EPA Under Pressure to Keep Banned Pesticide on Market>

For Immediate Release: February 11, 2008

Contacts:
, American Bird Conservancy, 202/234-7181

 

 

Science Panel Agrees with Pesticide Ban which Followed Millions of Bird Deaths

 

(Washington, D.C. - February 11, 2008) The U.S. Environmental Protection Agency (EPA) is under pressure from a pesticide manufacturer and members of Congress to reverse an August 30, 2006 decision to cancel the registration of all uses of the highly toxic pesticide carbofuran, which is sold under the name "Furadan" by FMC Corporation. A Scientific Advisory Panel reviewed the decision last week and agreed with EPA that the pesticide poses an unreasonable risk to the environment, particularly birds, and that there was no evidence to recommend reversing EPA's decision to cancel carbofuran.

 

"Those who support keeping carbofuran on the market are stating their clear indifference to conserving wildlife and to exposing workers to toxins," said Dr. George Fenwick, President of American Bird Conservancy. "Carbofuran is harmful to human health, and one of the most deadly pesticides to birds left on the market. It is responsible for the deaths of millions of wild birds since its introduction in 1967, including Bald and Golden Eagles, Red-tailed Hawks, and migratory songbirds. EPA has already said a firm no to the continued use of this substance, and lawmakers need to listen to the experts on this."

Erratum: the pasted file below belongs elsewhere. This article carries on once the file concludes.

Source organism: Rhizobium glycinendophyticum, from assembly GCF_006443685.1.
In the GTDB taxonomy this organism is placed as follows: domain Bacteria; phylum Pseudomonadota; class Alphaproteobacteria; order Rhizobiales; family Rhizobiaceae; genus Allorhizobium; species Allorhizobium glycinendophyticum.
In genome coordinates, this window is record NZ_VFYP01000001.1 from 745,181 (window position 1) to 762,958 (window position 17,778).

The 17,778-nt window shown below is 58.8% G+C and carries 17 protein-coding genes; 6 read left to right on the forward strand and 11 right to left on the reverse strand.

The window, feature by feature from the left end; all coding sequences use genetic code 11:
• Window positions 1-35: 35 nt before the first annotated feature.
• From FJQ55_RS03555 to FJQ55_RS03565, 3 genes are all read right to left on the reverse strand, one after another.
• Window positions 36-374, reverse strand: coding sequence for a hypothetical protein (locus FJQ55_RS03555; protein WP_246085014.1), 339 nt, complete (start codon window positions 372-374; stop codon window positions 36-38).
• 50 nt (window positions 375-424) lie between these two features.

In its 2005 ecological risk assessment on carbofuran, EPA stated that all legal uses of the pesticide were likely to kill wild birds. If a flock of mallards were to feed in a carbofuran treated alfalfa field, EPA predicted that 92% of the birds in the flock would quickly die. EPA analysis has also confirmed that carbofuran is a threat to human health through contaminated food, drinking water, and occupational exposure.

 

"This is the first time in twenty years that a pesticide manufacturer has fought cancellation of a registered pesticide," said Dr. Michael Fry, Director of ABC's Pesticides and Birds Campaign. "The EPA's decision to ban carbofuran was a huge victory for science and the environment, but despite the overwhelming scientific evidence of carbofuran's extreme toxicity and the availability of safer alternatives, the manufacturer continues to fight all efforts on the part of the EPA and conservationists to have the ban enacted. FMC Corporation needs to take the responsible course and immediately withdraw carbofuran from the market."

"The evidence is clear; carbofuran is toxic to wildlife and people. EPA should not fold to political pressures and allow this dangerous pesticide back on the market," said Rodger Schlickeisen, President of Defenders of Wildlife. "In 2006, more than 20,000 of our members and activists asked EPA to take carbofuran off the market. EPA made the right decision in 2006 and they should stick by that decision now."

 

BACKGROUND

In 2007, the deliberate misapplication of carbofuran by a Colorado farmer killed over 2,200 migratory birds, including Mourning Doves, Horned Larks, Western Meadowlarks, Red-Winged Blackbirds and Common Grackles. The farmer pleaded guilty in federal court for violating the Migratory Bird Treaty Act. Other incidents of bird poisonings by carbofuran are documented in the Avian Incident Monitoring System, operated by American Bird Conservancy in cooperation with the EPA and state and federal wildlife agencies. The Birds in Agricultural Areas database also documents significant bird kills in the major crops where carbofuran is sprayed.  Continued use of carbofuran will only lead to more incidents such as the recent bird kill in Colorado.

 

In addition to killing birds when used legally, carbofuran is often illegally used in poison baits intended to kill wildlife in agricultural areas and grazing lands. This abuse has resulted in the deaths of raptors including Bald and Golden Eagles.